Playing Above The Rim (Mogollon)
Not all those who wander are lost!
This time of year when the NBA playoffs are in full swing we think of a rim as one attached to a backboard. Not necessarily!
In Phoenix, many think of a rim as a Mogollon. The Mogollon Rim marks the southern edge of the Colorado Plateau in Arizona and stretches 200 miles from the southwest of Flagstaff to the White Mountains of eastern Arizona. The name Mogollon comes from Don Juan Ignacio Flores Mogollón, Spanish Governor of New Mexico from 1712-1715. The average elevation is about 7000 feet, and is known for its stands of Ponderosa pine, which comprise the largest Ponderosa pine forest in the United States. It can easily be accessed within a 2 hour drive from Phoenix.
A few years ago while stopping on a back road for a 100 mile sweeping view, I came across a retired couple from Massachusetts who were mesmerized by the brilliant hue of purple as the sunlight was fading. While chatting with them, one commented "Isn't the Grand Canyon beautiful?"
Yes it is!!
But so is the Mogollon Rim.
Our backpacking group of four consisted of Hannu legend, Larry the Mountain Man, Dingo Dog and El Lobo.
Hannu is from Finland and is a world class orienteer. His navigation skills and speed on the trails are legendary. Hannu walks faster than most people run and he does not stop for anything. He has been slowed by 2 knee operations but still maintains a torrid pace.
Larry spent many years in Alaska and has climbed two faces of Denali. He used to jog in -50 temps and employed the use of 3 socks. I will let you guess where he put the third.
Dingo is a solid outdoorsman, loves to get out and explore, particularly the canyons of the southwest. He has worn the same "Red Dirt" t-shirt a record 823 times!!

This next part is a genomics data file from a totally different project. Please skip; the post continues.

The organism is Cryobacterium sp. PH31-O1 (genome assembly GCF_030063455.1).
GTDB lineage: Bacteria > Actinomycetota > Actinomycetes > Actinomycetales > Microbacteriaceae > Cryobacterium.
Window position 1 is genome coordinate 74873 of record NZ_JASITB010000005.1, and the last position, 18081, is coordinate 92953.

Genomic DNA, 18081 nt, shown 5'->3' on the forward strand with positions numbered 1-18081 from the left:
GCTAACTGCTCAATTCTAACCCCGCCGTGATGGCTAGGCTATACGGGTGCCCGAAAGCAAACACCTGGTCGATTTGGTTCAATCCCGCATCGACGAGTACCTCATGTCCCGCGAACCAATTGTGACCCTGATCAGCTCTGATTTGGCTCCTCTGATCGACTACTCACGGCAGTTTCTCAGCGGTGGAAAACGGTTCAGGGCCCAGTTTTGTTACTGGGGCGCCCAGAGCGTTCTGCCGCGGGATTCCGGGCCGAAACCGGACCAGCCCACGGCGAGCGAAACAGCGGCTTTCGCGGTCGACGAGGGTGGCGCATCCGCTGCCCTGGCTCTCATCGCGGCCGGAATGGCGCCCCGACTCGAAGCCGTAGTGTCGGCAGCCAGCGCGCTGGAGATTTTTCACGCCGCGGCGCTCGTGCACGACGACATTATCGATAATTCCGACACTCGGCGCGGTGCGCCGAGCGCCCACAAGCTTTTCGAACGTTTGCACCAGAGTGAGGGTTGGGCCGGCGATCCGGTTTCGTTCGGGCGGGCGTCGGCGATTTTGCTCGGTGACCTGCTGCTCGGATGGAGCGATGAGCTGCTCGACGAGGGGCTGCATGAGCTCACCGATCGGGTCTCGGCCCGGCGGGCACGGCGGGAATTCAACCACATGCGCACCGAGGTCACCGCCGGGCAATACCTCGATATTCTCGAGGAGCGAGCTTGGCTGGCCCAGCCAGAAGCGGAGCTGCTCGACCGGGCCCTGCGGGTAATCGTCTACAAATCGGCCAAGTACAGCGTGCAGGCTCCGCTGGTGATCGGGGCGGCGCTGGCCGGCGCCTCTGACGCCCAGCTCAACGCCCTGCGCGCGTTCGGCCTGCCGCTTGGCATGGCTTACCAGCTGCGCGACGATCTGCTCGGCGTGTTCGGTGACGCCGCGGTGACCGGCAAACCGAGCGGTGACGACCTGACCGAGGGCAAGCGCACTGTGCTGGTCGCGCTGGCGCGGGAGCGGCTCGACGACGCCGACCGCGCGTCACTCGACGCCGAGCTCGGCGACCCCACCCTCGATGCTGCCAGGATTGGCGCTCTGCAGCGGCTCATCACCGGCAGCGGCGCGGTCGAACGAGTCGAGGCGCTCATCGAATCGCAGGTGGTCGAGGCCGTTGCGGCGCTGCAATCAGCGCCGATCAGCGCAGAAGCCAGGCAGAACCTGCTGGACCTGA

We chose to do the relatively easy 22 mile historic cabin loop, following historic trails and featuring historic cabins and incredible views from the rim. The trail is the link between the earliest fire guard cabin network in this area of the rim and has its roots in the beginning of the Forest Service era there.
I had not backpacked for over a year and my soul was in desperate need of the Wilderness. My job as an adventure guide and other outdoor activities had taken me from my passion. Backpacking to me, is pure and spiritual. I love the required efficiencies, and opportunities to travel where few go. It is also a great work out. For me, this is an unbeatable combination.
Our "pack" started at the General Springs Cabin. We followed the Fred Haught Trail for six miles to the Pinchot Cabin where we pitched our tents in a gorgeous meadow.
It had snowed here last week and water was abundant in all the drainages. There were also a number of springs and perennial water sources.
The Cabin Trail passed through some of the most spectacular country that I have seen in Arizona. I had to pinch myself to believe that I was not hiking in the Rockies or my beloved Sierras, less the mosquitos.